Making Sense of Your Life to Empower Your Future

What could be more important and empowering than making sense of your story? Research demonstrates that creating a coherent narrative of your early life frees you to be the author of your future. When we fail to make sense of the past, we are often trapped in it, reliving old hurts over and over again. Creating a coherent narrative provides you with the keys to unlock stubborn destructive patterns in your relationships, from whom you select to the dynamics that are created. The self-knowledge gained makes you aware of your triggers, and this allows you to be a better parent, a better partner, and a better person.

On a structural level, creating a coherent narrative creates more integration in your brain as well as your relationships. The process draws on different brain regions and requires that they work together, thereby creating better connections and communication.

The first step in creating a coherent narrative involves reflecting on our childhoods in a novel way. The tool I have found most helpful for doing this is the Adult Attachment Interview, developed by Mary Main and her colleagues at University of California, Berkeley. This interview requires you to think about your childhood from a different perspective.

My colleague Dan Siegel and I have elaborated on this process, creating a series of role- plays and descriptions of the various attachment styles. We have described how these styles become internalized as expectations about the ways we will be treated by others as well as the types of responses we will elicit from them. We have also developed a series of exercises and techniques one can use to write a coherent narrative and create more inner security. These include methods for accessing any unresolved traumas, big or small, and making sense of them, so they don’t haunt you or replay in your adult life. Research has demonstrated that it is unresolved trauma the causes problems in our parenting and in our relationships with those closest to us.

I became increasingly fascinated by the method of creating a coherent narrative after observing how it impacted a group I ran as a pilot study to determine how the process could go. I saw the impact on the members as they uncovered and made sense of incidents, both dramatic and non-dramatic, that had impacted them in how they perceived themselves, other people, and the world. I saw them grow personally from addressing these issues and from receiving feedback from the group. Many of them overcame long-standing negative views of themselves encapsulated in events from their childhood. Several gained control of “triggers” that in the past, when encountered, would have sent them reeling. This was an emotion-filled powerful process.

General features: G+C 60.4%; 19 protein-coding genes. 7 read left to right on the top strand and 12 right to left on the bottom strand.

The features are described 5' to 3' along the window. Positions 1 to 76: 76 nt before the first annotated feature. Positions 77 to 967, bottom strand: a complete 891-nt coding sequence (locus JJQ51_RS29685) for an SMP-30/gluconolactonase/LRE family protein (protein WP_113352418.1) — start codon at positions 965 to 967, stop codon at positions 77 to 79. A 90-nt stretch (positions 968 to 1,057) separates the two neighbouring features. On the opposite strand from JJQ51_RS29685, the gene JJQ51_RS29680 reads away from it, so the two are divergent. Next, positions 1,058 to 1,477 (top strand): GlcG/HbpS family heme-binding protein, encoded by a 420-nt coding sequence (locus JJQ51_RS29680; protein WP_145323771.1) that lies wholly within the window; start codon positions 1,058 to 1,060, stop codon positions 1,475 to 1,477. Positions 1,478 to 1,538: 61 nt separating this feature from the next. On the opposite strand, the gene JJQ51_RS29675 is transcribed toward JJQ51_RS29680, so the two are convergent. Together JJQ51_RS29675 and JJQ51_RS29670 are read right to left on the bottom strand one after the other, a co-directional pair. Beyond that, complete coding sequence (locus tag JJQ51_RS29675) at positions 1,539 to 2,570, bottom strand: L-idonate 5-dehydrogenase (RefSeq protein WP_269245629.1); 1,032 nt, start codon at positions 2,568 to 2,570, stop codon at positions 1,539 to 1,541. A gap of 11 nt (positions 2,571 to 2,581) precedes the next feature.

Later, I began teaching this approach to professionals in various continuing education settings. I found that even seasoned professional therapists who had been involved in psychotherapy themselves, gained new insights and made new connections while completing the exercises. This reinforced my belief in the power and value of working through the creation of a coherent narrative of one’s early life experiences.

When my colleagues and I conduct these seminars, we also teach a toolkit of skills for managing the strong emotions that can arise when delving into one’s past. These include several breathing exercises, a number of simple meditations, and the RAIN approach to dealing with difficult emotions. The R stands for recognize, the A for accept, allow, acknowledge, the I for investigate, and N for not over-identifying with the difficult thoughts or feelings, not being defined by them. When in the I phase, we suggest SIFTing through one’s mind, looking for any sensations, images, feelings or thoughts, in a kind way toward oneself. When doing this SIFTing, a person often has memories that arise which make sense of the content and intensity of the painful feelings they were experiencing; this offers a great deal of relief and self-understanding. The toolkit can be a valuable asset in many situations when a person is facing strong emotional reactions throughout their life.

Once you have identified your attachment pattern, and there may be different ones for the different significant relationships in your early life, you can engage in activities to develop the parts of you that may have not been fully developed or integrated. This process, in conjunction with creating a coherent narrative, allows you to develop more inner security and to be happier in all your relationships, particularly those with the people you love the most. It also allows you to know yourself and to understand, on a deeper level, what has shaped you. This self-knowledge, in turn, frees you to make choices about your future with insight into who you are and who you want to become.

Learn more in Dr. Lisa Firestone’s online course with Dr. Dan Siegel: Making Sense of Your Life eCourse

About the Author

Lisa Firestone, Ph.D. Dr. Lisa Firestone is the Director of Research and Education at The Glendon Association. An accomplished and much requested lecturer, Dr. Firestone speaks at national and international conferences in the areas of couple relations, parenting, and suicide and violence prevention. Dr. Firestone has published numerous professional articles, and most recently was the co-author of Sex and Love in Intimate Relationships (APA Books, 2006), Conquer Your Critical Inner Voice (New Harbinger, 2002), Creating a Life of Meaning and Compassion: The Wisdom of Psychotherapy (APA Books, 2003) and The Self Under Siege (Routledge, 2012). Follow Dr. Firestone on Twitter or Google.

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